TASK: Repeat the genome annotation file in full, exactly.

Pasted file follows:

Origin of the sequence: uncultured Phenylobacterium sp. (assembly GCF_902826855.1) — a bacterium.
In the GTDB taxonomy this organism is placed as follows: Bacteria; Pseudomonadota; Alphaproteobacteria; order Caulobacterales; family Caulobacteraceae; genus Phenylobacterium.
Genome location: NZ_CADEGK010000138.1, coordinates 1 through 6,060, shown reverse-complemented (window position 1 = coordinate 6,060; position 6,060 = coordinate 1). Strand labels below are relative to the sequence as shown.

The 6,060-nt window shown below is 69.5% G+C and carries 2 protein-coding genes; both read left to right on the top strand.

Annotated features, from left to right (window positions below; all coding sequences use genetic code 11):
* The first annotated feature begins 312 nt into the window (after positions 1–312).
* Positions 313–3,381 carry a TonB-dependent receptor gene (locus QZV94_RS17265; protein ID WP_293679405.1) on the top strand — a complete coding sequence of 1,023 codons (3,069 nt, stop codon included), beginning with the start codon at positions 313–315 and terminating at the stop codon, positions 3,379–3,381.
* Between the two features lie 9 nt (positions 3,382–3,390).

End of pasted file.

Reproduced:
Origin of the sequence: uncultured Phenylobacterium sp. (assembly GCF_902826855.1) — a bacterium.
In the GTDB taxonomy this organism is placed as follows: Bacteria; Pseudomonadota; Alphaproteobacteria; order Caulobacterales; family Caulobacteraceae; genus Phenylobacterium.
Genome location: NZ_CADEGK010000138.1, coordinates 1 through 6,060, shown reverse-complemented (window position 1 = coordinate 6,060; position 6,060 = coordinate 1). Strand labels below are relative to the sequence as shown.

The 6,060-nt window shown below is 69.5% G+C and carries 2 protein-coding genes; both read left to right on the top strand.

Annotated features, from left to right (window positions below; all coding sequences use genetic code 11):
* The first annotated feature begins 312 nt into the window (after positions 1–312).
* Positions 313–3,381 carry a TonB-dependent receptor gene (locus QZV94_RS17265; protein ID WP_293679405.1) on the top strand — a complete coding sequence of 1,023 codons (3,069 nt, stop codon included), beginning with the start codon at positions 313–315 and terminating at the stop codon, positions 3,379–3,381.
* Between the two features lie 9 nt (positions 3,382–3,390).